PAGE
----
IL&P's Torpey to quit and take up top post at NTMA
IRISH Life & Permanent's group treasurer Michael Torpey is set to quit after only eight months in the job to take up a position as head of banking with the National Treasury Management Agency (NTMA).
The move casts him in the role of architect-in-chief of the future shape of the Irish banking sector, after Finance Minister Brian Lenihan handed over a raft of key responsibilities in the banking area to the NTMA last month.
Most importantly, the agency has been left in charge of leading discussions with State-guaranteed banks and building societies on their capital needs, as well as overseeing restructuring within the sector.
The Government's €3.5bn investments in both Allied Irish Banks and Bank of Ireland are controlled by NTMA unit, the National Pension Reserve Fund.
Mr Torpey joined IL&P last July, having been finance director at Ulster Bank between 2000 and 2008.
He subsequently worked for a brief period before joining IL&P as a consultant, where work included a stint reviewing the finance function of the Health Service Executive and working as senior treasury analyst with the Financial Regulator.
Between 1992 and 2000, the executive was group treasurer with what was originally Irish Permanent, which went on to merger with Irish Life in 1999 to form IL&P.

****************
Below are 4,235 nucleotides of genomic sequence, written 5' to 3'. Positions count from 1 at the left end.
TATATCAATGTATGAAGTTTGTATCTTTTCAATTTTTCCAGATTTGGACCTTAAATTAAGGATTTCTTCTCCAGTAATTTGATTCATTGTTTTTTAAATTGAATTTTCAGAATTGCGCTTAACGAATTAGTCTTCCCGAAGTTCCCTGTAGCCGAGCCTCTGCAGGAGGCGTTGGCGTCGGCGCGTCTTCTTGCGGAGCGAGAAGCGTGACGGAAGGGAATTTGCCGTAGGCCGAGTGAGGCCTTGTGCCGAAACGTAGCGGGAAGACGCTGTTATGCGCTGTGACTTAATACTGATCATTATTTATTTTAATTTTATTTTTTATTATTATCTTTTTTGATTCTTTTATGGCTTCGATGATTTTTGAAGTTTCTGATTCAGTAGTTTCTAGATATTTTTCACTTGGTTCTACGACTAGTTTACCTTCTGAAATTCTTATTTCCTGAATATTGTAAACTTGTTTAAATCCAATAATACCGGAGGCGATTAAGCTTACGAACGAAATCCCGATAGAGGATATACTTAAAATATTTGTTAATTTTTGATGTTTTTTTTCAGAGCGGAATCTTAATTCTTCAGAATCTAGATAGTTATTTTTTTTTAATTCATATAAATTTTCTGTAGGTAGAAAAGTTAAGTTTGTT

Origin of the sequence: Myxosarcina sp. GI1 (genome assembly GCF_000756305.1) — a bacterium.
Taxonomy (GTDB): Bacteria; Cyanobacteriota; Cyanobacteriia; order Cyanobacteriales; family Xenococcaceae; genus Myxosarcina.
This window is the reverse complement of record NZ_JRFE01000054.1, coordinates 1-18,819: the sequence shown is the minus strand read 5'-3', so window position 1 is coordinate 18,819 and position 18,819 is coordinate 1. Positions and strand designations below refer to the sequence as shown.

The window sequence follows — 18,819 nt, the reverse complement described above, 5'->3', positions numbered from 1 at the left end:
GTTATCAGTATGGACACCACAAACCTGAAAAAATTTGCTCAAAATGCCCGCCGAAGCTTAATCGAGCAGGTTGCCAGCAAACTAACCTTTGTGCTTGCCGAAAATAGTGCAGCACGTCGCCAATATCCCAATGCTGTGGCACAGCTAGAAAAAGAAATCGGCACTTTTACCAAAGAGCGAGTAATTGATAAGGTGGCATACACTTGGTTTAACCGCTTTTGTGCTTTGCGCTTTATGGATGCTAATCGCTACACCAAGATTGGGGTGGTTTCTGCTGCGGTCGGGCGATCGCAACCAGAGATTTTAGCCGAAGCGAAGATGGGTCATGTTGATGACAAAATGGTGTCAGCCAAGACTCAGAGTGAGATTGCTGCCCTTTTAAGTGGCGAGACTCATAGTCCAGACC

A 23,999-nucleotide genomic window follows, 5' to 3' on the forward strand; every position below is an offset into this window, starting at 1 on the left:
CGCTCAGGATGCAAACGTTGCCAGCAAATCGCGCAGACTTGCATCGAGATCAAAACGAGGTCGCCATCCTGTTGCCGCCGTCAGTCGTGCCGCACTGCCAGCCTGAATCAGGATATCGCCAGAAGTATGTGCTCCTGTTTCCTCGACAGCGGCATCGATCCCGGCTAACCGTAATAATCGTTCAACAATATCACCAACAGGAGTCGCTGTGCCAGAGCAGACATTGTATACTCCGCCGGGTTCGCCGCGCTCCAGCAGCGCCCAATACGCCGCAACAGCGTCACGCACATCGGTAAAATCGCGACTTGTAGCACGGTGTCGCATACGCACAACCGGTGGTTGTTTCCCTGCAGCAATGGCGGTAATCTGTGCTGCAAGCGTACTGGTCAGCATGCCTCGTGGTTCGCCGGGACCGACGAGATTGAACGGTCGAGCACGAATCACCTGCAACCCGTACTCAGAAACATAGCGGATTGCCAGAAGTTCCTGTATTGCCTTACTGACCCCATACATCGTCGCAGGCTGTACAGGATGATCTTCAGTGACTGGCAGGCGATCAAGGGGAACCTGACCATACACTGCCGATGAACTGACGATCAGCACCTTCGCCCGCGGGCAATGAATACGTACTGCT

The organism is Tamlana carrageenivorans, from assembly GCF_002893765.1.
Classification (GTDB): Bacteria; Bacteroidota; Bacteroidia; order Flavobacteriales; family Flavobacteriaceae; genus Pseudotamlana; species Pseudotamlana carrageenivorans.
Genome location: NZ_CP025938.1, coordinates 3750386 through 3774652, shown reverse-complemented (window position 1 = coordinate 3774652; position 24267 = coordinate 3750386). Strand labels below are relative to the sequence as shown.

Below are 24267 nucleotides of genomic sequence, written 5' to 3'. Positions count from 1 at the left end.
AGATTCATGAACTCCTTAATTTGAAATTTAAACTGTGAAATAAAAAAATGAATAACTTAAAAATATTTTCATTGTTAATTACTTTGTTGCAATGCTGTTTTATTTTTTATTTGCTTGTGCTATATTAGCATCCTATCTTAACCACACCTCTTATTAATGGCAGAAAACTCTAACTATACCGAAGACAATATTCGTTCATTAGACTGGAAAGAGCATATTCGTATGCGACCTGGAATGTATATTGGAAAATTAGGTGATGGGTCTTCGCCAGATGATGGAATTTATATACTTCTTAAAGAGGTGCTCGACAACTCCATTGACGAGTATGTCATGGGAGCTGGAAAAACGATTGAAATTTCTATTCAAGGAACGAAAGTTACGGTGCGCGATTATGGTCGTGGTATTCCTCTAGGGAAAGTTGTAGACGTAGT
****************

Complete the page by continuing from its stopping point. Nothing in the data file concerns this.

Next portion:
He also previously worked with Riada Stockbrokers (later acquired by Dutch bank ABN Amro), Allied Irish Investment Bank and the Department of Finance.
Kevin Murphy, chief executive of IL&P, said Mr Torpey "made an important contribution to the group since he rejoined us last year and we're disappointed to see him leave."
He added: "However we fully appreciate the significance of the role which he has been offered in the NTMA, which testifies to his experience and skills.
"We wish him every success in this very important position in the years ahead."
Mr Murphy said he would appoint a successor to Mr Torpey in the coming weeks.
IL&P was initially forced to launch a search for a group treasurer 13 months ago, after the then incumbent David Gantly resigned in the wake of the controversy over the group's €7.45bn of deposits with Anglo Irish Bank in September 2008.
The saga also claimed the scalps of then finance director Peter Fitzpatrick and chief executive Denis Casey.